While the risks of today’s low-volatility stock market are clear, we continue to believe the next sell-off in the broader market will be a correction, not the beginning of a new bear market. Look for a rotation out of the growth-oriented fare and into cyclical and value groups.
While the broader market looks strong on the surface, underlying trends have weakened considerably over the past six months. Accordingly, we believe a 5 to 10 percent pullback in the S&P 500 is likely in the final months of 2017. That correction will serve as an opportunity to add stocks to the Wealth Builders Portfolio.
The so-called FAANG stocks–Facebook, Amazon.com, Apple, Netflix and Alphabet–are up an average of 28.8 percent in 2017 compared to a 7.5 percent gain for the S&P 500. These large-cap names have paced the index’s gains so far this year. Should any or all of these stocks falter, the S&P 500 could quickly lose altitude.
With little sign the US is headed for recession by the middle of next year, there’s more upside for stocks this cycle. It’s dangerous to sell out too soon and miss out on the final months of the bull market.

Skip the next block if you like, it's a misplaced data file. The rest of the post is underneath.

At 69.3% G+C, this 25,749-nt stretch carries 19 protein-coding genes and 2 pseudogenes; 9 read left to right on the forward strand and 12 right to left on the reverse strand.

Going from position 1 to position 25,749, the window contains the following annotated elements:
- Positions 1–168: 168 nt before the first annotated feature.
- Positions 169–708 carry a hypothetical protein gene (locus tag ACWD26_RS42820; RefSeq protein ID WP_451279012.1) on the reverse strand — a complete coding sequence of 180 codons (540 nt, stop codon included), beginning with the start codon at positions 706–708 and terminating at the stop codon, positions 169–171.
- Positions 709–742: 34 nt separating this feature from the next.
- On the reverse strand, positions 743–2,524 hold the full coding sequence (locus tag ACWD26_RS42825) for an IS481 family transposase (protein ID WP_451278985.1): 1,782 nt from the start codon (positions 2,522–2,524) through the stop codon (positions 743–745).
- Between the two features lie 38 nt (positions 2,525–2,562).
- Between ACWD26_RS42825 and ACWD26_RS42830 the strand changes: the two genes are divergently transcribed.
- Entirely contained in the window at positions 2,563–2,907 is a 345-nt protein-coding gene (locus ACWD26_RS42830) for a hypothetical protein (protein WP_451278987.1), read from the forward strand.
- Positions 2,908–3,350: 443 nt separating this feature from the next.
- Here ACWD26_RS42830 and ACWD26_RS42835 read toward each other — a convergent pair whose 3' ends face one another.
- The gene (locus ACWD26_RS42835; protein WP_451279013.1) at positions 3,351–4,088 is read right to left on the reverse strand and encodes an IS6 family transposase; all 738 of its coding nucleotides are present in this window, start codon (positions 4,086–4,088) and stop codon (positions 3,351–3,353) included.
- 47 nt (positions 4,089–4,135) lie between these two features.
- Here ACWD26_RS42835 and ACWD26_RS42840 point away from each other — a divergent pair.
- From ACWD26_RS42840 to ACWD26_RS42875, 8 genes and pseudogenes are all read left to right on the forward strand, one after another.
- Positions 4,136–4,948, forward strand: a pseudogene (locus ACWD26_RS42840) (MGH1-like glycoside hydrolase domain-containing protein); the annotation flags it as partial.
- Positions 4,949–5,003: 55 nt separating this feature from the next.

Investor talk has turned against the Trump Trade, and for all the wrong reasons. While a market correction is due, look to the sectors that did well during the post-election period to perform well–making pullbacks an opportunity to buy.
Incoming data reinforce our take that the US economy has strengthened. But technical warning signs and policy concerns mean investors who invest in specific stocks and not the broader market have a better chance of outperforming.
The implications of the US economy moving into a period of stronger growth, faster inflation and rising rates shouldn’t be overlooked. And neither should the newest addition to the portfolio, an addition whose business goes from headwind to tailwind in this new environment.
This year will be a good year US equity investors, but only if you take an active approach. In that vein, we’re booking profits on one portfolio member and cutting another to hold–protecting profits as sentiment and growth shifts.
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